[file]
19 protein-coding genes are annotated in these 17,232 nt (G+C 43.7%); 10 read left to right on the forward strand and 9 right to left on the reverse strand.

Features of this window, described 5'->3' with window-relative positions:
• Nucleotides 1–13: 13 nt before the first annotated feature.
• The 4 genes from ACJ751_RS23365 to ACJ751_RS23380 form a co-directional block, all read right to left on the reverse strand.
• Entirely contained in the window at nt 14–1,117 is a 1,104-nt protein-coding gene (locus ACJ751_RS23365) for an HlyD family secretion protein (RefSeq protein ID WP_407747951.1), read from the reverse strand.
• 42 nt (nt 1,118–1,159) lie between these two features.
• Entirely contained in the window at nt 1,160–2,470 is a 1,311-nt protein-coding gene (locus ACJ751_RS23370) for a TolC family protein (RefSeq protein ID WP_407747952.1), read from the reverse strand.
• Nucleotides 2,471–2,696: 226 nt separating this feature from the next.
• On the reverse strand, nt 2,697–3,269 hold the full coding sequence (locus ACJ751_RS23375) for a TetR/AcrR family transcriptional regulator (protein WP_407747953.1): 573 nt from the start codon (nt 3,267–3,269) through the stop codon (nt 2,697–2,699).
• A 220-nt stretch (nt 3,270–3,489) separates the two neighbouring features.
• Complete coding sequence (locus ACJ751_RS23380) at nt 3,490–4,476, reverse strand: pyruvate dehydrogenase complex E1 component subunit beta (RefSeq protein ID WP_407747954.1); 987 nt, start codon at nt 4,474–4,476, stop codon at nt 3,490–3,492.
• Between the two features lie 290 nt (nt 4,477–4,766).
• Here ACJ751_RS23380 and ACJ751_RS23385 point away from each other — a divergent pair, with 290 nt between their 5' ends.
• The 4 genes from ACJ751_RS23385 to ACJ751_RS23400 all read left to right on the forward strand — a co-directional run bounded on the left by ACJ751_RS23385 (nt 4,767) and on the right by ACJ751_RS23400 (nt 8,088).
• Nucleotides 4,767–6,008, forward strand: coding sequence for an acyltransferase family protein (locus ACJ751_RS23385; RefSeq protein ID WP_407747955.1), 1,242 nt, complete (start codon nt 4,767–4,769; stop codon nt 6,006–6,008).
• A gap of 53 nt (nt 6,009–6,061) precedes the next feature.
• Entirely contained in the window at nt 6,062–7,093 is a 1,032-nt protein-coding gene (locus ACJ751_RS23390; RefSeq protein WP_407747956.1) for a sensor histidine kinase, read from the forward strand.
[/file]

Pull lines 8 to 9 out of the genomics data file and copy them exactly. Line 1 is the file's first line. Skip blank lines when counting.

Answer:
• Nucleotides 2,471–2,696: 226 nt separating this feature from the next.
• On the reverse strand, nt 2,697–3,269 hold the full coding sequence (locus ACJ751_RS23375) for a TetR/AcrR family transcriptional regulator (protein WP_407747953.1): 573 nt from the start codon (nt 3,267–3,269) through the stop codon (nt 2,697–2,699).